One of my complaints about the MAKE franchise is that it often seems to be made entirely of Arduino™ electronics, Arts-and-crafts (e.g. knitted things), and baking-soda-volcano sorts of projects for children. In truth it’s not that bad, but I would personally like to see “less Arduino™, more ‘Bioreactor’” – they actually published a “Bio-hacking“-themed issue a while back, so there’s hope. I bring this up because what they had at the Maker Shed that I bought was microbiological staining supplies (not actually the kit pictured above, but they didn’t have pictures of individual bottles of what I got). I put in my order online expecting it to be shipped the next business day, and was pleasantly surprised to find an “okay, you’re order’s been shipped” notice in my email within an hour or two. The stuff even arrived by that weekend (i.e. today), hopefully leaving me time to use it for my planned second blog post of the weekend. So, definitely fast service at the Maker Shed.

There are a few annoyances I have with the MAKE franchise, though:

  • Their “pod®casts” appear to all be videos (no audio-only podcasts at all)
  • I’d actually really like to have actual no-video-required audio shows that I could listen to on my 2½-hour daily commute. Not all of us want to (or can!) sit and stare at computer and/or “iPod®” video screens but still would like regular infusions of MAKE-related news and information.

  • The videos appear to be all presented in proprietary Apple® formats or proprietary Flash on youtube.
  • This isn’t a major technical problem for me – Mplayer handles the files just fine. However, given that Apple’s preferred formats are all heavily patent-encumbered and proprietary and therefore not really legally usable for “making” video without special paid-for permission from Apple® corporation, it seems an odd choice for the “If you can’t open it you don’t own it” folks. Perhaps they’re just paranoid that Steve Jobs is lurking just on the other side of the bay, waiting for an excuse to come up there and kick their butts if they aren’t pro-Apple® enough? In any case, I’m kind of surprised they seem to have no interest at all in legally-free, amateur-multimedia-maker friendly formats like Vorbis and Theora.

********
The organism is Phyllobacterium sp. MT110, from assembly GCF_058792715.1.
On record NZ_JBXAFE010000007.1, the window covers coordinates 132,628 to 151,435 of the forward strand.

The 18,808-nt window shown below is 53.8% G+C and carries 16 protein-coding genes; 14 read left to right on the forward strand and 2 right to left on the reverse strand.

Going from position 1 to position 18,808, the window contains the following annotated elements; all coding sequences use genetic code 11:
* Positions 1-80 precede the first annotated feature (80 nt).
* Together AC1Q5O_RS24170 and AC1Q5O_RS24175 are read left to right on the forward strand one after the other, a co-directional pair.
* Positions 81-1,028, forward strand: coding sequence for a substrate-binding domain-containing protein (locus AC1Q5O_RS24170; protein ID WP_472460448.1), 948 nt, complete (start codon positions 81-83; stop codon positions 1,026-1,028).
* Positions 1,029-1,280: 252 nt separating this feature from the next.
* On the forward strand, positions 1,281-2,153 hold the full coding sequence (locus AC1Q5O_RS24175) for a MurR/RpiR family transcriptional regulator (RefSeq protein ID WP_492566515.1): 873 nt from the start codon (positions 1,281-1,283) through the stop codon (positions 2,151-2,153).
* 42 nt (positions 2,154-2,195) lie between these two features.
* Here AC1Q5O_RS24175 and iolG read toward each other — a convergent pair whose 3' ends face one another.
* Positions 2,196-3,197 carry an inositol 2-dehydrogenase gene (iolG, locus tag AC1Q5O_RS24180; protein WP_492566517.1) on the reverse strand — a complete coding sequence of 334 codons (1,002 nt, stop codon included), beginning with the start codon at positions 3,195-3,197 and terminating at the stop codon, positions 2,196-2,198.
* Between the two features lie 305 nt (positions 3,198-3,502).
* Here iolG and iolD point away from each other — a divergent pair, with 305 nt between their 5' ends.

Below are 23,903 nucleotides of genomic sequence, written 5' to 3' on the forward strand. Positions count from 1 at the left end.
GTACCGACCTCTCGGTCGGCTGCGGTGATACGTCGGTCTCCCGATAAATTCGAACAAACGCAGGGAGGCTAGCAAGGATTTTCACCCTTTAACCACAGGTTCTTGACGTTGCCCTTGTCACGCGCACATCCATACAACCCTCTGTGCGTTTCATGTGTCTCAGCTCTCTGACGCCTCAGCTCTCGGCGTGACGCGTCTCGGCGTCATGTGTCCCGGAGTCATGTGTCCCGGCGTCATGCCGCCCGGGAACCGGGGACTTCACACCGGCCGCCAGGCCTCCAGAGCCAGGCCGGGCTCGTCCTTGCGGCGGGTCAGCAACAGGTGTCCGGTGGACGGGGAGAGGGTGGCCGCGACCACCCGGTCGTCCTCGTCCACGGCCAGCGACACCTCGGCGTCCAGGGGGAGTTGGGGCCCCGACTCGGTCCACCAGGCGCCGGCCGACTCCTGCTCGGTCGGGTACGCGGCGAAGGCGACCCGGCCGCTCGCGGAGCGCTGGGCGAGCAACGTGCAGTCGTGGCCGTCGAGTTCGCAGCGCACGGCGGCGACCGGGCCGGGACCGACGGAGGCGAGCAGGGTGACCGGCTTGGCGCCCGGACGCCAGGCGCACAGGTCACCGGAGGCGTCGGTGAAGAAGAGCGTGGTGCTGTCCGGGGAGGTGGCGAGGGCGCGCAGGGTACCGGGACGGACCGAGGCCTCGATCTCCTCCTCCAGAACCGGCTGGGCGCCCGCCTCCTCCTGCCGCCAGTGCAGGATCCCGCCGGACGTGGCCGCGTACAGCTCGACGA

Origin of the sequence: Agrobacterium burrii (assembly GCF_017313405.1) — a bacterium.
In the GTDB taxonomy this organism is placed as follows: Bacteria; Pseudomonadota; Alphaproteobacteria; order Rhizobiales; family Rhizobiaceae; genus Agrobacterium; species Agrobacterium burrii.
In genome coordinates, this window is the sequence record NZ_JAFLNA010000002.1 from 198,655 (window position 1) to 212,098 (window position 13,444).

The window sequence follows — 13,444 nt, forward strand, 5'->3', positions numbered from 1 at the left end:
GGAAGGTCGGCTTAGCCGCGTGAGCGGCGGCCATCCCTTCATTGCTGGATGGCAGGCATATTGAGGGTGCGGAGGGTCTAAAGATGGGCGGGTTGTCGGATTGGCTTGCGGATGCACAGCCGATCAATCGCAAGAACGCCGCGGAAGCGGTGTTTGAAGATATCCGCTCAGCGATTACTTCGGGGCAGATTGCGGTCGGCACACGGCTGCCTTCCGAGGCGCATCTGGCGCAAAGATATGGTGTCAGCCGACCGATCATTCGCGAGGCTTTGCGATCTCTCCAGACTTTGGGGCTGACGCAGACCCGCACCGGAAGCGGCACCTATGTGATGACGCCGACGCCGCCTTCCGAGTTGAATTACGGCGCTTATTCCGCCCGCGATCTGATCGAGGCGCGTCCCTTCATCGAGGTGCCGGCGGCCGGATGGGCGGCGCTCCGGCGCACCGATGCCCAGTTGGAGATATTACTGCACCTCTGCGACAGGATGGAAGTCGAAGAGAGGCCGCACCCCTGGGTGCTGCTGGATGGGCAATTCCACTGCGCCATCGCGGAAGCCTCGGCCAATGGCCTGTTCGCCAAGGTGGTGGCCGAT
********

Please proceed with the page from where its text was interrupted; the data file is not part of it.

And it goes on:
• Where are the “Food and Drink” issues of MAKE?!?!? (And I don’t mean an Arduino®-controlled Lego® motorized model of a carnivorous cupcake or something, I mean actual edible food and potable brews. Not that “Killer Lego Robot Cupcake” wouldn’t be kind of neat….)
  • There’s enough “kids stuff” to split off into its own publication
  • Or so I believe, anyway. They already split the arts-and-crafts stuff off into its own CRAFT magazine. If they also split off the “make a paper plate toy” stuff to “Make: Kids” (Wait, “making kids” sounds like some kind of pornographic euphemism. Make that “Kids: Make”) there’d be more room for the more hardcore stuff (and a higher chance of more stuff I’m personally interested in).